When men in high situations happen to be wicked, how little scruple do they make of oppressing their poor neighbours! They are perched upon a lofty station, and, having outgrown all feelings of humanity, are insensible to the pangs of remorse. The widow’s tears, the orphan’s cries, and the curses of the miserable, fall by the way, and never reach their hearts. But let such, in the midst of their flagrant injustice, remember how easy it is, notwithstanding their superior distance, for the meanest vassal to take his revenge. The bitterness of affliction (even where cunning is wanting) may animate the poorest spirit with desperate resolutions; and when once the fury of revenge is thoroughly awakened, we know not what she may effect before she is lulled to rest again. The most powerful tyrants cannot prevent a resolved assassination: there are a thousand different ways for any private man to do the business, who is heartily disposed to it, and willing to satisfy his appetite for revenge, at the expence of his life. An old woman may clap a fire-brand to the palace of a prince, and a poor weak fool may destroy the children of the mighty.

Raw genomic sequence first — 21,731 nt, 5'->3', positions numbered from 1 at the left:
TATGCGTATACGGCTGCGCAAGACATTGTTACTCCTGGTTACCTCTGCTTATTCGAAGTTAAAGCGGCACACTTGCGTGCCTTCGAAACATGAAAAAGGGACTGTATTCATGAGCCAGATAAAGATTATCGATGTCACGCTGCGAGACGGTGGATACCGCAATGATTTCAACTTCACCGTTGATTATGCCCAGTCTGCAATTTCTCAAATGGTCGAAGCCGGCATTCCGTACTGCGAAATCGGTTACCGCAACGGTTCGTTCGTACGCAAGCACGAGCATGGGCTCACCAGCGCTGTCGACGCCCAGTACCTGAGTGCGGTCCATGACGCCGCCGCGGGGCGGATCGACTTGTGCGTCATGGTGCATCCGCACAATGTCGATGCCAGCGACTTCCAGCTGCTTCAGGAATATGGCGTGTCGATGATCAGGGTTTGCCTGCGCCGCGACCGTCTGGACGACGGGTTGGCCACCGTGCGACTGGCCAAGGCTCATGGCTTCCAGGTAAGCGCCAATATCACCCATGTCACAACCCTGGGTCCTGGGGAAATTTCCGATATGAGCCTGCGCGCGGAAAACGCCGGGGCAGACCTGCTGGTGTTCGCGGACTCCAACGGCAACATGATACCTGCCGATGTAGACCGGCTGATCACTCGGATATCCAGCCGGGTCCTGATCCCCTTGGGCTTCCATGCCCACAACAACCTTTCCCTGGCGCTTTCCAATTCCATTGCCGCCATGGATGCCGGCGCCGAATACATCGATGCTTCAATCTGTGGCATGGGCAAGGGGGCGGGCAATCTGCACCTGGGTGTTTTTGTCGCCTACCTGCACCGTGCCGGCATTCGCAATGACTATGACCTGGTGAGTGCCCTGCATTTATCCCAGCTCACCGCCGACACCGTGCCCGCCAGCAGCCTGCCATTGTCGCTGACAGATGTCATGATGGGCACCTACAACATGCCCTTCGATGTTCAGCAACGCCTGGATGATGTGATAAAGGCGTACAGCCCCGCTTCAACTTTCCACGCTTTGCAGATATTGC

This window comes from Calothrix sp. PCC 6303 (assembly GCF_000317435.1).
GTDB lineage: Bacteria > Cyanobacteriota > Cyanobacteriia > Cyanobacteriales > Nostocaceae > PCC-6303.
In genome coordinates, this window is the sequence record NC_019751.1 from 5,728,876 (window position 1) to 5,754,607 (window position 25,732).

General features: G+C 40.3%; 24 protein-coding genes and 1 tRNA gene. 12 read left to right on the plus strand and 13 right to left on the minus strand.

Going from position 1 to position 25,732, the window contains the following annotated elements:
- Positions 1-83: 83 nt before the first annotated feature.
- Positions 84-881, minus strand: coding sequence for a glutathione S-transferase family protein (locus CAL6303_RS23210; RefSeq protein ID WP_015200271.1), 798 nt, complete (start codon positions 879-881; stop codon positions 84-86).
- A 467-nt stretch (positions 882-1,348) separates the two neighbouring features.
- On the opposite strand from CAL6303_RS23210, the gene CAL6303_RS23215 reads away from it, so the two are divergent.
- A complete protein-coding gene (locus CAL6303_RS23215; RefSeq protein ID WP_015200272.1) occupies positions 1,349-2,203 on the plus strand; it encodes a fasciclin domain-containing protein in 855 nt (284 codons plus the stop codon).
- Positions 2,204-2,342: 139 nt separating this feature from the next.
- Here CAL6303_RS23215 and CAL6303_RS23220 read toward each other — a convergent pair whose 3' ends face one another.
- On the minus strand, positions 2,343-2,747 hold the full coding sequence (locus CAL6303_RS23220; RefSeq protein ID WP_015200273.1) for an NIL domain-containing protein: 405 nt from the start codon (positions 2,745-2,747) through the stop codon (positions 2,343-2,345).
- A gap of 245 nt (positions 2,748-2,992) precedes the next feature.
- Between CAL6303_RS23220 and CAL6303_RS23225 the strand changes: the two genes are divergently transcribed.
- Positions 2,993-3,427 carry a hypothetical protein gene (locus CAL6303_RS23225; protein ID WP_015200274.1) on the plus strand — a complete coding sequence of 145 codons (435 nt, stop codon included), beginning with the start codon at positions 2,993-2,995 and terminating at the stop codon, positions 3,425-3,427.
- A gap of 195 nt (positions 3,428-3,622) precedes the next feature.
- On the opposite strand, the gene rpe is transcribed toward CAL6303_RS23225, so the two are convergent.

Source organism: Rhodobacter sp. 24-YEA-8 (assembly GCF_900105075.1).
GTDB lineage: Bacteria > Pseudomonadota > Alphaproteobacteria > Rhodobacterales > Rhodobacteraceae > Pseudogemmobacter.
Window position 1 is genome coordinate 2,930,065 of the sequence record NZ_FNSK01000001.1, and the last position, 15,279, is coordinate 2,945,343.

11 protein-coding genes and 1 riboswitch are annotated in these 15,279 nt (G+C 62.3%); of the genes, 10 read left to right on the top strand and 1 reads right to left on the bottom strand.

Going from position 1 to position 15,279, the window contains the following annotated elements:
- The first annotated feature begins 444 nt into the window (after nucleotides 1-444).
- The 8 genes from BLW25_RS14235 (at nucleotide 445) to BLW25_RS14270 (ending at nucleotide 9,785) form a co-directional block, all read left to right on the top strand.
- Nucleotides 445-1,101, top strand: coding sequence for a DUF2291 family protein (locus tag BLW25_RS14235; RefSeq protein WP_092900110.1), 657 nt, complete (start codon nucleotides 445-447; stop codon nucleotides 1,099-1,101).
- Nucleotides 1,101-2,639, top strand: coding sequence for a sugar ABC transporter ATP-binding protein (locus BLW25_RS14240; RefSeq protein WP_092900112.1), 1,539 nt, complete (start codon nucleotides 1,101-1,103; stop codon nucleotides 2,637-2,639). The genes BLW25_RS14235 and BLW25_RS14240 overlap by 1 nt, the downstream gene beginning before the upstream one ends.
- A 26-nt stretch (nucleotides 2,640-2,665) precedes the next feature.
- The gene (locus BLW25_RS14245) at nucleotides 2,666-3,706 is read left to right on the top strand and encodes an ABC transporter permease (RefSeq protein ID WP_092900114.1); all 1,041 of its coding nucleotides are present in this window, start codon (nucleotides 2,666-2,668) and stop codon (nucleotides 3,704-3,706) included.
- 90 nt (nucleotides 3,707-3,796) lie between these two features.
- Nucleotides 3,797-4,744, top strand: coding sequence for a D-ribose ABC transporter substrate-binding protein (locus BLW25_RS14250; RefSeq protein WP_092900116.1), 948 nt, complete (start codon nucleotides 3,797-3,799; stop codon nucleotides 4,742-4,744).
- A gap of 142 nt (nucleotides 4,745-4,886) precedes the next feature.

There was a bargain struck up betwixt an eagle and a fox, to be wonderful good neighbours and friends. The one took-up in a thicket of brushwood, and the other timber’d upon a tree hard by. The eagle, one day when the fox was abroad a forraging, fell into his quarters and carry’d away a whole litter of cubbs at a swoop. The fox came time enough back to see the eagle upon wing, with her prey in the foot, and to send many a heavy curse after her; but there was no overtaking her. It happen’d in a very short time after this, upon the sacrificing of a goat, that the same eagle made a stoop at a piece of flesh upon the altar, and she took it away to her young: but some live coales it seems, that stuck to’t, set the nest a fire. The birds were not as yet fledge enough to shift for themselves, but upon sprawling and struggling to get clear of the flame, down they tumbled, half roasted, into the very mouth of the fox, that stood gaping under the tree to see the end on’t: So that the fox had the satisfaction, at last, of devouring the children of her enemy in the very sight of the damm.
God reserves to himself the punishment of faithless, and oppressing governours, and the vindication of his own worship and altars.
Heinrich Steinhöwel (Of the Eagle and the Vixen)
Aquila et Vulpes
Dum vulpis proles foris excurrebant, ab aquila comprehensae, matris fidem implorabant. Accurrit vulpes aquilamque rogat ut captivam prolem dimittat. Aquila, nacta praedam, ad pullos subvolat. Vulpes, correpta face quasi nidum incendio absumptura esset, insequitur. Trepidans aquila, “Parce,” inquit, “mihi parvisque liberis, et tuum quidquid habeo reddidero.”
Per aquilam potentis atque audacis animi homines intellegendi sunt; per vulpem, pauperculi.